by Hank Leukart
July 9, 2006
Fallen soldier tourism
A fake cemetery fits perfectly in Southern California.
A memorial cemetery sits on Santa Monica Beach (view all Santa Monica, Ca. photos)
OS ANGELES, Ca. — Each Sunday, Veterans for Peace, an organization composed of war veterans who promote non-violence, installs a temporary memorial they call Arlington West on the beach adjacent to Los Angeles’s Santa Monica Pier. The memorial consists of over 2,000 white, wooden crosses anchored in the sand, representing U.S. solders killed in the Iraq war. Adjacent placards list the names of fallen American military personnel, and the list is updated weekly.
By itself, such a memorial is not strange, but when I visited the memorial next to the Santa Monica Pier on Independence Day, it took on a strange aura. Tourists and vacationers packed the pier, buying fast food, playing skee ball, and taking photos with cardboard-cutouts of celebrities. Families enjoyed swimming in the Pacific Ocean. Skinny Southern California girls in bikinis lined the beach. The activity surrounded the beach cemetery, swallowing it, and the juxtaposition between the cemetery and its surroundings was striking.
Southern California is a place where anything can become a tourist attraction: millions of people visit overpriced clothing stores, pits of tar, and concrete celebrity handprints year round. Most treated the beach cemetery like just another charming stop — like the Bubba Gump Shrimp Company, the cotton candy vendor, and the Ferris Wheel — on the way to the beach.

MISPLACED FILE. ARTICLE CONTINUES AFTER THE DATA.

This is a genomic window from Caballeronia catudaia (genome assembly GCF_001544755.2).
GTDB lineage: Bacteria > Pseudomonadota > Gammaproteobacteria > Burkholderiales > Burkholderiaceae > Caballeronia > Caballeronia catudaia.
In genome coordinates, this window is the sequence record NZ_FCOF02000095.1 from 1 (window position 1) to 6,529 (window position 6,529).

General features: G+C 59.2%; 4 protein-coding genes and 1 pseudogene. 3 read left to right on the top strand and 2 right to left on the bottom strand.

Of course, no bodies were buried under the crosses on the beach, but still it was strange to see hundreds of beachgoers trample across what looked like a cemetery to catch a few waves. Are bikini-laden Southern Californians insensitive toward dead soldiers? As a rule, probably not. All the same, shouldn’t they show more respect, even when the symbols of dead soldiers stand directly between them and a perfect tan? Maybe, but why was a cemetery built on the beach in the first place?
Real cemeteries usually aren’t built on beaches for a variety of reasons. For starters, the ocean tide would wash the bodies and headstones away over time. Beaches usually provide a backdrop for fun and partying, which isn’t the natural setting for a cemetery. Secluded, inland cemeteries also give family members a sense of peace and provide a quiet place for them to commune with the deceased away from the commotion of daily life. If you build a memorial cemetery on a popular beach, you’re setting it up for tourist trampling; it’s not the fault of beachgoers that they need to walk through the memorial to get to the ocean.
If that’s true, why did Veterans for Peace decide to build their temporary memorial on Santa Monica beach? The answer is obvious. The intentions behind their cemetery were the opposite of those behind the building of a real cemetery. Instead of creating a secluded place where family members could mourn their loved ones, they hoped to attract hundreds of onlookers, shock listless citizens, and raise awareness for their cause. They hoped to pull people from their lives of leisure to become more conscious of the world around them. In the process, they managed to create yet another Los Angeles tourist attraction. Whoops. How very Southern Californian. WB